Did the Boston terrorists get help building bombs?

Did Boston bombers get help building bombs?
Did Boston bombers get help building bombs?

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Did Boston bombers get help building bombs? 02:52

(CNN)It's the lingering mystery that haunts the FBI and others in law enforcement: Did the Tsarnaev brothers orchestrate the Boston terror attacks alone?

The bombs themselves were built to kill, a complicated recipe of destruction that was available online but difficult to assemble.
In a motion filed last May, federal prosecutors asserted that interviews with Dzhokar Tsarnaev "provided reason to believe that the Tsarnaevs had accomplices."
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    One year after the explosions at the marathon's finish line, then-Boston Police Commissioner Ed Davis told CNN he suspected the brothers had help to carry out their plan.
    "They're complex devices and the fact that these devices went off in such close proximity showed some significant planning," Davis said. "The fact that they were able to pull this conspiracy off and kill and hurt so many people you have to look at that very closely, there's a lot going on here and it has to be fully vetted."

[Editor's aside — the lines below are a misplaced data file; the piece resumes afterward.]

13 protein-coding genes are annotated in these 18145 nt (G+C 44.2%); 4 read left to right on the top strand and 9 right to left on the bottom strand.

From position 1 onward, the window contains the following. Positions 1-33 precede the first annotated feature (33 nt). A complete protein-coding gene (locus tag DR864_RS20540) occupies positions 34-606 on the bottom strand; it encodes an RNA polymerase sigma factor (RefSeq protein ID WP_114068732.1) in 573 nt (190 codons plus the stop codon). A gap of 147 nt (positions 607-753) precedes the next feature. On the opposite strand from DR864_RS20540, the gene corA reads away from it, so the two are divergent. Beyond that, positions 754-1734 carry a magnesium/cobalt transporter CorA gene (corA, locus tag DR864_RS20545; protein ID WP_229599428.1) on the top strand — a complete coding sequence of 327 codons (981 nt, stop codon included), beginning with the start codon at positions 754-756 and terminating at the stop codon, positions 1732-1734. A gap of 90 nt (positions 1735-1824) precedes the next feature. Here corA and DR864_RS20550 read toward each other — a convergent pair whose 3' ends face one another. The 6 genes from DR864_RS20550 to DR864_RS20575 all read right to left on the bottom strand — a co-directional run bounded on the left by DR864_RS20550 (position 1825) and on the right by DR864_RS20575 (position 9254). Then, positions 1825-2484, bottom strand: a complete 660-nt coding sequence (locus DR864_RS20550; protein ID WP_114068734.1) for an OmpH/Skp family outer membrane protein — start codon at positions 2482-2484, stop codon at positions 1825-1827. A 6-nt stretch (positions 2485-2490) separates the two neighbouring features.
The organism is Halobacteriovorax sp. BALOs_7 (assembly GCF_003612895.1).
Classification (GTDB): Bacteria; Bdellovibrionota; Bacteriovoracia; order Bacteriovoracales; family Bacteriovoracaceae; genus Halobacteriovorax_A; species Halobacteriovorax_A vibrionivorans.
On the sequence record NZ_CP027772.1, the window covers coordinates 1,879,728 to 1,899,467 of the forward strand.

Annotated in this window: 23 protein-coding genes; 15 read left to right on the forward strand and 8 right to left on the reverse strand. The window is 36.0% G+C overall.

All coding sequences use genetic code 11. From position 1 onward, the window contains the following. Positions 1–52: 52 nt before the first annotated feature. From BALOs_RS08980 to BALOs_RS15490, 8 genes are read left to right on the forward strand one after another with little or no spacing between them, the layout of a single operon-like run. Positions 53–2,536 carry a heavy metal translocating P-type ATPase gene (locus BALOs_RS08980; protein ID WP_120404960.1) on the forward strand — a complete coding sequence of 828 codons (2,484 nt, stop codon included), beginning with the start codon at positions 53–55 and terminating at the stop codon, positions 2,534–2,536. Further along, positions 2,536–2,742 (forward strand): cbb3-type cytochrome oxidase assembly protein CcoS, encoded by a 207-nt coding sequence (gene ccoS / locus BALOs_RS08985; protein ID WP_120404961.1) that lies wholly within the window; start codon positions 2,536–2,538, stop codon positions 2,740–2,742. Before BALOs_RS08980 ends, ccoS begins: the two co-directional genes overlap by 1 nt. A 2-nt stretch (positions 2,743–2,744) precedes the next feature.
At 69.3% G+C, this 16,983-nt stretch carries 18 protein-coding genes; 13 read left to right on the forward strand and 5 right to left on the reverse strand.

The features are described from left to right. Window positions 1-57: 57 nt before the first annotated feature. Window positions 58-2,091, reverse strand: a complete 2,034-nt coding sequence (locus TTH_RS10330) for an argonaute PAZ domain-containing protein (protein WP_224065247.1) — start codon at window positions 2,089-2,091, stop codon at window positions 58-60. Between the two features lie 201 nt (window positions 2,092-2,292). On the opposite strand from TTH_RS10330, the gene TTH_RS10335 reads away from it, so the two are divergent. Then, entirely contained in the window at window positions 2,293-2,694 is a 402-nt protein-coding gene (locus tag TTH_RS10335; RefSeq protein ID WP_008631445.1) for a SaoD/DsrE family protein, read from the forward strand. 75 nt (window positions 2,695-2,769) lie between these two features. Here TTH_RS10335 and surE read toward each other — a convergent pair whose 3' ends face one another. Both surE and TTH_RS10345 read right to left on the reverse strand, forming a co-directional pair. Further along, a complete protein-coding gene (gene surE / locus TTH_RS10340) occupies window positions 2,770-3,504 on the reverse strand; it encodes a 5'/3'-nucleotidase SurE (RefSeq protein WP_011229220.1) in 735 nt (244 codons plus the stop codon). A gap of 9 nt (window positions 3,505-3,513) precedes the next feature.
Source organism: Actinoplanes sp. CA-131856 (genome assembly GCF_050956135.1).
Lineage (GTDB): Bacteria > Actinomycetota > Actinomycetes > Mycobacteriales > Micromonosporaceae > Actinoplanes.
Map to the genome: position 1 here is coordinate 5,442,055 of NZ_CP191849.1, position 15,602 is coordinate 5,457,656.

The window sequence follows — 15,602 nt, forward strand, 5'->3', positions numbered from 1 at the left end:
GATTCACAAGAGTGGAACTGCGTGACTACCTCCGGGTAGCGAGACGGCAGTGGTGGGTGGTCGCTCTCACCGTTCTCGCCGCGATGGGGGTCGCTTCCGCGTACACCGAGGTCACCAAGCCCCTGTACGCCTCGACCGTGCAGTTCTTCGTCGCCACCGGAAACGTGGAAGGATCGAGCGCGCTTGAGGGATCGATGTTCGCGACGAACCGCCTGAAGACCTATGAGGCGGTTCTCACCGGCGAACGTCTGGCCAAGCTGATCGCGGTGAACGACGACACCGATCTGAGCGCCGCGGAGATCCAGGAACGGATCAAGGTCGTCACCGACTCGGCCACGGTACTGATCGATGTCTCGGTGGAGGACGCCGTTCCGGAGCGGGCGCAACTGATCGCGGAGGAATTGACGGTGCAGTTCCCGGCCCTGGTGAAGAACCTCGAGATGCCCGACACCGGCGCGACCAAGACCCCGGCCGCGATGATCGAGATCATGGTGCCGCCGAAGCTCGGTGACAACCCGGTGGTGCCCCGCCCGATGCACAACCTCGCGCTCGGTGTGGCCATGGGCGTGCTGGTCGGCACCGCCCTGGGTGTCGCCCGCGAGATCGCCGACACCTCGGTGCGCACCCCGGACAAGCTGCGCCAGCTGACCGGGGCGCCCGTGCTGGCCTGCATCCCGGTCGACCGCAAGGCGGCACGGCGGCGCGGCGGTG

"Someone who might have either assisted in making the bomb, perhaps helped test it, perhaps get the components -- that's part of the investigation that's still ongoing, because they've never closed those questions," said CNN's justice reporter Evan Pérez.
    Just days after the brothers carried out their deadly plans, CNN's "The Lead with Jake Tapper" spoke to taxi driver Jim Duggan who said he picked up the would be terrorists at the train station the day before the attacks, heavy backpacks in tow.
    "I don't know if it was a pressure cooker bomb or a pipe bomb but honestly it was a lot heavier than some wet towels and sneakers from the gym," said Duggan.
    "And then the questions started to roll through my mind, well wait a minute. What were they doing here at the train?" he said.
    Where were they coming from? With whom had they met? Duggan estimates the bags he helped them lift weighed nearly 30 pounds, and the brothers were very assertive that they did not want him to touch them.
    And there may have been more attacks planned.
    "He told the FBI, apparently, that he and his brother had intended to drive to New York and detonate additional explosives in Times Square," former New York City Mayor Michael Bloomberg said in 2013.
    Prosecutors say Dhokar destroyed disposable cell phones before he was eventually caught. Why? Who had he called that he did not want anyone to know about?
    These future plans and communication tactics lead prosecutors to believe "others might have radicalized them, directed them [or] trained them, and that others might be planning or poised to carry out additional attacks."